If At First You Don't Succeed, Try, Try, Again

North Korea admits missile failure
Financial Times
By Christian Oliver in Seoul, Geoff Dyer in Washington and Mure Dickie in Tokyo
Last updated: April 13, 2012 11:27 pm

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North Korea made rare admission of failure on Friday, confirming one of its rockets had failed in its mission to put a satellite into orbit, but the abortive launch was enough to prompt the US to quickly cancel a food-aid programme.

The launch, which many outsiders saw as a cover for a ballistic missile test, went badly for the hermit state, with the missile breaking up after only 90 seconds, although that was long enough to cause fatal damage to an agreement with the US made in February.

The failure will pile pressure on Kim Jong-eun, the new leader of North Korea, whom analysts believe may seek to restore his credentials by conducting a nuclear test.

In recent days, South Korean media have reported that North Korea was already planning another nuclear test. It followed a long-range missile launch in 2009 with an atomic test.

South Korea and the US said the Eunha-3 (Galaxy) rocket blasted off at 7.39am local time, but broke apart after about 90 seconds, sending the shattered fuselage into the Yellow Sea.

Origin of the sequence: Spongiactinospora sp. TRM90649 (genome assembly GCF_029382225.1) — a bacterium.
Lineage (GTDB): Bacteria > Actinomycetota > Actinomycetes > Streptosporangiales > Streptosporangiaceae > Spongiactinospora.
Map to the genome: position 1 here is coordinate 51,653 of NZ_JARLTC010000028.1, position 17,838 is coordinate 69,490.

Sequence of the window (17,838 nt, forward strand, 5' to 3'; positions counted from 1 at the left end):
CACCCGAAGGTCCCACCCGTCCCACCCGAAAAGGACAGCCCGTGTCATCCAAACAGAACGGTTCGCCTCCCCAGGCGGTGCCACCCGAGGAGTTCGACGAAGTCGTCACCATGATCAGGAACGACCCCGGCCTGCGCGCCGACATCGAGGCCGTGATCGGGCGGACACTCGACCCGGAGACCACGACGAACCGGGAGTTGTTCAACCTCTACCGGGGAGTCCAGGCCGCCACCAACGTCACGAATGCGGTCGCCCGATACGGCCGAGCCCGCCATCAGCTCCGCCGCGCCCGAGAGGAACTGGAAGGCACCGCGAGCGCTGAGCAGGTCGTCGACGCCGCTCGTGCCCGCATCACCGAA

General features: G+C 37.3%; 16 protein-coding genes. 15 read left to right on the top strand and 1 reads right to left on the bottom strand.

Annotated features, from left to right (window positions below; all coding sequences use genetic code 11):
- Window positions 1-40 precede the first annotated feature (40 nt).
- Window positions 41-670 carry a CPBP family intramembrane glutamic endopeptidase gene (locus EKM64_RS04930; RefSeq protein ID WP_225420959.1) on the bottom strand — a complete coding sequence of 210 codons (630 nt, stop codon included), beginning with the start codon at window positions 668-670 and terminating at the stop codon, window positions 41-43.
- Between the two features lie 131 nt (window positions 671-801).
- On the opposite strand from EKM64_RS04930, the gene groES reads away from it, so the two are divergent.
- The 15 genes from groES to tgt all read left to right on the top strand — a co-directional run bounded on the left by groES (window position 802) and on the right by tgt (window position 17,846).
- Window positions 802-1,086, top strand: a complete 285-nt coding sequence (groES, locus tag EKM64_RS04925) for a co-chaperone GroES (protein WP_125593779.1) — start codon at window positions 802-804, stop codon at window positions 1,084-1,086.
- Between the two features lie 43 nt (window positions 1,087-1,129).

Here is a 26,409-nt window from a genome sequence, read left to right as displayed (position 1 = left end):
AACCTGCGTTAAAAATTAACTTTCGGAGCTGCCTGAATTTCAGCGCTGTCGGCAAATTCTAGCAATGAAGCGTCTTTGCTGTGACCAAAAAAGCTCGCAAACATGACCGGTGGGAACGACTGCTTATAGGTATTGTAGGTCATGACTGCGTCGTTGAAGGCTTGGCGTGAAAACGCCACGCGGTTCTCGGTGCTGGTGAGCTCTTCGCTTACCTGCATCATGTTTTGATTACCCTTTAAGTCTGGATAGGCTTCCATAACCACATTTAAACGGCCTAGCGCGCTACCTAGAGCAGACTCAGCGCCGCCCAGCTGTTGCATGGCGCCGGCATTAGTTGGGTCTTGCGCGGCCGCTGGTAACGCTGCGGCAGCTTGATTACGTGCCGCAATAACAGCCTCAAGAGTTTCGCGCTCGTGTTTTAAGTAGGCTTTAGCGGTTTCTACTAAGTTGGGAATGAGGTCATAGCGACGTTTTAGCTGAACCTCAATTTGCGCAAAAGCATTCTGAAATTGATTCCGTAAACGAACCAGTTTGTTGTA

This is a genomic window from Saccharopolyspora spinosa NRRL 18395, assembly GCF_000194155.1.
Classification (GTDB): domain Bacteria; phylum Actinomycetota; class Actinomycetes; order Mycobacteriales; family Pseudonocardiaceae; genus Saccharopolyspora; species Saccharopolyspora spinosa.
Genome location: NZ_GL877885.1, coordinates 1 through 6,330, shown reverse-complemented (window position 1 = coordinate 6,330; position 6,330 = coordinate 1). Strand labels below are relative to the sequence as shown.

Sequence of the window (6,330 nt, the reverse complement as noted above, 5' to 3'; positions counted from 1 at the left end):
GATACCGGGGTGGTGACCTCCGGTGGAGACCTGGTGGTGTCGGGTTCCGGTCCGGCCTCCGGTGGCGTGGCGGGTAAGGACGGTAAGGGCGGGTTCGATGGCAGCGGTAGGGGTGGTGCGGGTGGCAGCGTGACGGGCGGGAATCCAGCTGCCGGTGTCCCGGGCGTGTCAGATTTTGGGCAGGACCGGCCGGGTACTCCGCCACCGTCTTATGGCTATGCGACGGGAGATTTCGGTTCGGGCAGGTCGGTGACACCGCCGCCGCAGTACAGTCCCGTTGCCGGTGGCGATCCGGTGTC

In an unusual move for a country that almost never admits internal problems, a newscaster on state television said the rocket had not put a satellite into space.

Do I have to say it? They're just going to keep trying and sooner or later they'll get it right. If this regime survives sooner or later not only will they figure out how to make their missiles work, they'll figure out how to make nuclear warheads for them.

That's the easy part. The hard part is that the DPRK is an impossibly hard not to crack and there really are no good options for us. Certainly engaging in endless talks whereby they promise us this and that and they reneg on every agreement is foolish, but there's not much more we can do to pressure them by way of sanctions. They're already quite isolated, and it affects their behavior not a bit.

What the missile launch does tell us though is that our policy of "engagement" has not tempered them at all. They're just as militant, and whatever our policy is, theirs is to intimidate us.

Another policy (or part of the same one) is that their new leader feels he has to show his generals how "tough" he is. This may mean that he's just as bad as his father... or he has to stage a few displays of strength so he will have credibility to negotiate with a softer line... who knows. They don't call it the "hermit kingdom" for nothing.